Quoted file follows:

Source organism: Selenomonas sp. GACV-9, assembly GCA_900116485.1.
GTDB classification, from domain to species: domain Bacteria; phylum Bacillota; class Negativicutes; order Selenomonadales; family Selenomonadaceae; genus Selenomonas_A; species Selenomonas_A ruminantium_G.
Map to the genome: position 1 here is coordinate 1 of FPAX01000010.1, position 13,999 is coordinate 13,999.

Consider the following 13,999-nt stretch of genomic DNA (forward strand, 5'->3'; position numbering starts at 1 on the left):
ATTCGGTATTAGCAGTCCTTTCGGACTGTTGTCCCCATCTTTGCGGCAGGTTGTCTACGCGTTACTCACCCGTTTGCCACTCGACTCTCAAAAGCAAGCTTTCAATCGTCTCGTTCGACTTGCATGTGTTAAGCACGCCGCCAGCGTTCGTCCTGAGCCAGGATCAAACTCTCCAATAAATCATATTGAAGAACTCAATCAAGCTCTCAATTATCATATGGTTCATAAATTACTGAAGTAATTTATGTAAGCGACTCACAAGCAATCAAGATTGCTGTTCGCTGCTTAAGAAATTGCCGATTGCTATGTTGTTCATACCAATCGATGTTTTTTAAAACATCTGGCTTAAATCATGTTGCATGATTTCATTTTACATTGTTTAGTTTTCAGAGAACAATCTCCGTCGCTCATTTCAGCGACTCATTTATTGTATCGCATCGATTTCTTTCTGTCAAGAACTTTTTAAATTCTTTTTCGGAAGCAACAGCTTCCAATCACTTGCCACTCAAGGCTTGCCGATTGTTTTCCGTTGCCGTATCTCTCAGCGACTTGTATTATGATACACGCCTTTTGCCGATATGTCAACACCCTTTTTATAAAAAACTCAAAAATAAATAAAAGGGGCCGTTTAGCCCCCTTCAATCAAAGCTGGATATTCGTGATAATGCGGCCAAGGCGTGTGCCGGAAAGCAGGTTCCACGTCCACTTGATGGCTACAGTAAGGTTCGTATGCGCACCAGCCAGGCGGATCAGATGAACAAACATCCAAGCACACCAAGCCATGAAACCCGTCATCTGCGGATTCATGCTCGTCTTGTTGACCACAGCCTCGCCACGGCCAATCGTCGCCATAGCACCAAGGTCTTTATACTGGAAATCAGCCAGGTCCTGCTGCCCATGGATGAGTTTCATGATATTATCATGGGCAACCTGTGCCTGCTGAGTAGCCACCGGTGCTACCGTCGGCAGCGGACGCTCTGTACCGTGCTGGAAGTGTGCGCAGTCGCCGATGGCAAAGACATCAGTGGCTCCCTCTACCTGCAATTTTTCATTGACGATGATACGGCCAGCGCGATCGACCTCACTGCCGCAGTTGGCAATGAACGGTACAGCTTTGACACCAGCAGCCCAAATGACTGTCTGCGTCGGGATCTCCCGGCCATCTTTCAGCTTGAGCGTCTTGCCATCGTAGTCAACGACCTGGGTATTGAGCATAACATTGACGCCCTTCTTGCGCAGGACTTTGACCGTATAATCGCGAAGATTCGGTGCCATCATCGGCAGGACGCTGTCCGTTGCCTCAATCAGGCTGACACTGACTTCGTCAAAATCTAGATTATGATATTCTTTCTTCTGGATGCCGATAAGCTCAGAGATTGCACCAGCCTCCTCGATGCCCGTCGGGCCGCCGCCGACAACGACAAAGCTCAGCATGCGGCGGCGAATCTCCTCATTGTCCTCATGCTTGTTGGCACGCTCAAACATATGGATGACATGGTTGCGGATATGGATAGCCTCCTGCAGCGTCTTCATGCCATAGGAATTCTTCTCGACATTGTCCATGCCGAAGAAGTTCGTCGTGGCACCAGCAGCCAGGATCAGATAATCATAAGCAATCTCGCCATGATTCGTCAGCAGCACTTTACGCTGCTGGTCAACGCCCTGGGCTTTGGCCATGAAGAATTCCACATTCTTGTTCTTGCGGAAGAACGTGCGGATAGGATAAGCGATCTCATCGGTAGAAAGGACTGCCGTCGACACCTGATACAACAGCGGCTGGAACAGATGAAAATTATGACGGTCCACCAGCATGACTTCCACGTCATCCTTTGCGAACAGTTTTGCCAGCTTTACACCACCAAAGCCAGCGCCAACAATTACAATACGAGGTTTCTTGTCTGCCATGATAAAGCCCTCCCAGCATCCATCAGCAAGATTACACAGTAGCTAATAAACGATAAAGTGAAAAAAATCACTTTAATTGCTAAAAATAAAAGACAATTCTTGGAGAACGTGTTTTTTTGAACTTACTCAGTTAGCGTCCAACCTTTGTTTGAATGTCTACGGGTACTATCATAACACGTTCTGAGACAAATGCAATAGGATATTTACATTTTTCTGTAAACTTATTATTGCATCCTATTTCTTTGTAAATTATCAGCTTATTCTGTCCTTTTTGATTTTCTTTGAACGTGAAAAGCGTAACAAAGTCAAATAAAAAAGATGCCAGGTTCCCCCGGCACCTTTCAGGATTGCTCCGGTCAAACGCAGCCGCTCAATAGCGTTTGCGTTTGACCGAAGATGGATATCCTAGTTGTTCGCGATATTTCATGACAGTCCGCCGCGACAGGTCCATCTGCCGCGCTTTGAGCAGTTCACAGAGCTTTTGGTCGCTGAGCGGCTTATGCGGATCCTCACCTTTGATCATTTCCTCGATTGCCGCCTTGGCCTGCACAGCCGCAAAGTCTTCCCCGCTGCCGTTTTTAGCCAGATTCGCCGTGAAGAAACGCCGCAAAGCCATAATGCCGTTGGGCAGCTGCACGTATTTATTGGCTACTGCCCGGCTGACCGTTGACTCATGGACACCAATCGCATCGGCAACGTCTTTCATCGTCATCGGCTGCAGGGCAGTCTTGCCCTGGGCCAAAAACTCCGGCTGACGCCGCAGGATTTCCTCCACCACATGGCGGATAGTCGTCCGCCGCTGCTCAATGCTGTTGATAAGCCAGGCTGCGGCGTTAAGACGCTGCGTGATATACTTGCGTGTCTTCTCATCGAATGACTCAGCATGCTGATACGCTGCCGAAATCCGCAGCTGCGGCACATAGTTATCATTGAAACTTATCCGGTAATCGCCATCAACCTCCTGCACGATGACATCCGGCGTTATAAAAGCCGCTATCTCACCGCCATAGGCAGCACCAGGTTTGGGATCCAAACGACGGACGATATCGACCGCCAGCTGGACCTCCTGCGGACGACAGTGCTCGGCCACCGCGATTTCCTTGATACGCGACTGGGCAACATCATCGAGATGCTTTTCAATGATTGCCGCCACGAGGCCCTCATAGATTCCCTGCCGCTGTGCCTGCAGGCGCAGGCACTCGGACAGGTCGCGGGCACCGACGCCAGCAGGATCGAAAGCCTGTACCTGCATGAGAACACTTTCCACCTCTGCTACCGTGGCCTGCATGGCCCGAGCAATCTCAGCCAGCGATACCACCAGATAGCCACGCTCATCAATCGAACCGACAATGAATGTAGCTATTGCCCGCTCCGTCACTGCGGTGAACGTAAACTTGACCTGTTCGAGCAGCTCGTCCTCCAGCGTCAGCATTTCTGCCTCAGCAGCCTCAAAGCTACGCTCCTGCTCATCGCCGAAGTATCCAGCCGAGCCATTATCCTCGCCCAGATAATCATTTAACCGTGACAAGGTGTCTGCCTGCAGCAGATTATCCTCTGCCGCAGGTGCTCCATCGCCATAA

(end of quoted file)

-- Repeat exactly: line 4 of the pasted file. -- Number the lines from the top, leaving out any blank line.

Consider the following 13,999-nt stretch of genomic DNA (forward strand, 5'->3'; position numbering starts at 1 on the left):